The Russian contingent said the country was ready to reduce emissions between 20 percent and 25 percent below 1990s levels by 2010, up from a previous commitment of 10 percent to 15 percent, EUobserver.com reported Wednesday.
The announcement came two weeks before the United Nations climate change summit in Copenhagen, Denmark, to reach an accord on the successor to the Kyoto Protocol on reducing emissions of greenhouse gases into the atmosphere.
Russia's commitment, however, is slightly off of the EU target of 20 percent to 30 percent for developed countries and doesn't clarify the issue of Russia's unused carbon credits, which observers said could lead to a crash on the carbon exchange market if Moscow redeems them.
European Commission President Jose Manuel Barroso welcomed Russia's decision, EUobserver.com said.
"We are currently negotiating among the world capitals," he said. "But you cannot negotiate with nature. You cannot negotiate with physics."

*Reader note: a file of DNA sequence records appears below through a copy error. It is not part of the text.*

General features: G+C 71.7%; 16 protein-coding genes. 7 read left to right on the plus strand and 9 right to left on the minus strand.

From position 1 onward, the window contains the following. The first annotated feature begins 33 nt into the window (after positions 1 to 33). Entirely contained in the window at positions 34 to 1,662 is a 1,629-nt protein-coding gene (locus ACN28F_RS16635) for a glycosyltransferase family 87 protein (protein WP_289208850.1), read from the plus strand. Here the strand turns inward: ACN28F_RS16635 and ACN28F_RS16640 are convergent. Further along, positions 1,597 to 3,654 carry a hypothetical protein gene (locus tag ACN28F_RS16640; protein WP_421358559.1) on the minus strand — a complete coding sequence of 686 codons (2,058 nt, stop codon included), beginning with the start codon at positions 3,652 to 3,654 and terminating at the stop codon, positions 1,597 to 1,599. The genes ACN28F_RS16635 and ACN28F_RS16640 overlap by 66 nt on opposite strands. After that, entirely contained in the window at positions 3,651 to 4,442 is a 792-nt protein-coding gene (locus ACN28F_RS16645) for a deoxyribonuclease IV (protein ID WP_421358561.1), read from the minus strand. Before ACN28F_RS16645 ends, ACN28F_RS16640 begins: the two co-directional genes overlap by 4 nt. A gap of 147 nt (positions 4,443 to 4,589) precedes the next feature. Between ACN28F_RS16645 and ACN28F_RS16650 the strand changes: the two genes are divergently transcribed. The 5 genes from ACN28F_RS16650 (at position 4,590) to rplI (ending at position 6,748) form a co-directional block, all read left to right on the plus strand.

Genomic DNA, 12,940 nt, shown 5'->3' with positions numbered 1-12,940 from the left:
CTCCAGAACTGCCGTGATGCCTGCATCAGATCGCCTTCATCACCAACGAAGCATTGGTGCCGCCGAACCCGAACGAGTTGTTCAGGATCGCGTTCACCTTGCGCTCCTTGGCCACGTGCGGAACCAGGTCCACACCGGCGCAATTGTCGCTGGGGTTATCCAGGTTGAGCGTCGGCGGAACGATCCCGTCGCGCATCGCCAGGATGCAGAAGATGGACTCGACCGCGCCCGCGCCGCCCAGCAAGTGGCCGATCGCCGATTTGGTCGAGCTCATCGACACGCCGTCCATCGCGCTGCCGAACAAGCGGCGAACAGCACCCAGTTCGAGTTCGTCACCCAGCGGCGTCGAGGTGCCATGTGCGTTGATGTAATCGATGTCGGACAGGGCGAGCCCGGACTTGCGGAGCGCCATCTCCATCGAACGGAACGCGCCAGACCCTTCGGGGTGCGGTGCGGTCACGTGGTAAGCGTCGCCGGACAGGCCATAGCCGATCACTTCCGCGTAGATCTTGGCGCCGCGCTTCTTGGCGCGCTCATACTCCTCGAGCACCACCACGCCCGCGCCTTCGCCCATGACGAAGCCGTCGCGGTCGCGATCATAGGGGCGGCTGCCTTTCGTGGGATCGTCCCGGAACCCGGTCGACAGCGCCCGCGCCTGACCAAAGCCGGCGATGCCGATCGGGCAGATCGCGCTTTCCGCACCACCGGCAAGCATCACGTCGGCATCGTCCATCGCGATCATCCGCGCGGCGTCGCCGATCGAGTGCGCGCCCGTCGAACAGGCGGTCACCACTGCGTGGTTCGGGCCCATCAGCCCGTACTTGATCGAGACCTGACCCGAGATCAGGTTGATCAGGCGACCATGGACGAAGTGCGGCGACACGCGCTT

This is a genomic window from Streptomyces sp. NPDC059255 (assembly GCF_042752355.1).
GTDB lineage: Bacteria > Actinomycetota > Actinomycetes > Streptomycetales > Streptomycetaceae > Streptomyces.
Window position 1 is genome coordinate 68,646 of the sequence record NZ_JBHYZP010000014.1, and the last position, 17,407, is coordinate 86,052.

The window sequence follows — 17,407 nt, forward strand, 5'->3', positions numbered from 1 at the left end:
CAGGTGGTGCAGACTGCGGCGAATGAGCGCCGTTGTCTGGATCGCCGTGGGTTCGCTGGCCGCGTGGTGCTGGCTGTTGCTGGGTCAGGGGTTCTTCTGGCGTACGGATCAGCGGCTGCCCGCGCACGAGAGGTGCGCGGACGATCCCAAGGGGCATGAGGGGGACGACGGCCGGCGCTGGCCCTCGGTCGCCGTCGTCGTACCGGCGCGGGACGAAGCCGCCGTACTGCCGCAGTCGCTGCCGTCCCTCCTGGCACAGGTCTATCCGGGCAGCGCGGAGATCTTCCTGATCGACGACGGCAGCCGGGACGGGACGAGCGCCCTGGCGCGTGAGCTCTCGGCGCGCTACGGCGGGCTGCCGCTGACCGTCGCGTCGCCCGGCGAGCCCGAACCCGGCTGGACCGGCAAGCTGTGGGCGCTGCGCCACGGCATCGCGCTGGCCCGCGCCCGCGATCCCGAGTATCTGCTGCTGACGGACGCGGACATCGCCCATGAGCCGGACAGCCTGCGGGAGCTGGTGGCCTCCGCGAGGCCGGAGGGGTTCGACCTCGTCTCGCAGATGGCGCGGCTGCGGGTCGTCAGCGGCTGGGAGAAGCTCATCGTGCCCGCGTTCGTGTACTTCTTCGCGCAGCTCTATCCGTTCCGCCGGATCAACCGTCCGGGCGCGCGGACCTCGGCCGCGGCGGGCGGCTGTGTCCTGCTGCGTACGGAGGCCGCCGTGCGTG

Russian President Dmitry Medvedev also said he was satisfied with outcomes from the Russia-EU summit, the Russian news agency ITAR-TASS reported.
"I am pleased by the fact that Russia-EU summits were no longer as strained as before and had acquired the quality of routine work, which is normal for this long-standing European institution," Medvedev said during a news conference.
Medvedev said issues such as the global economy, energy, climate change, among other topics, were discussed "in a constructive atmosphere without any emotions ... ."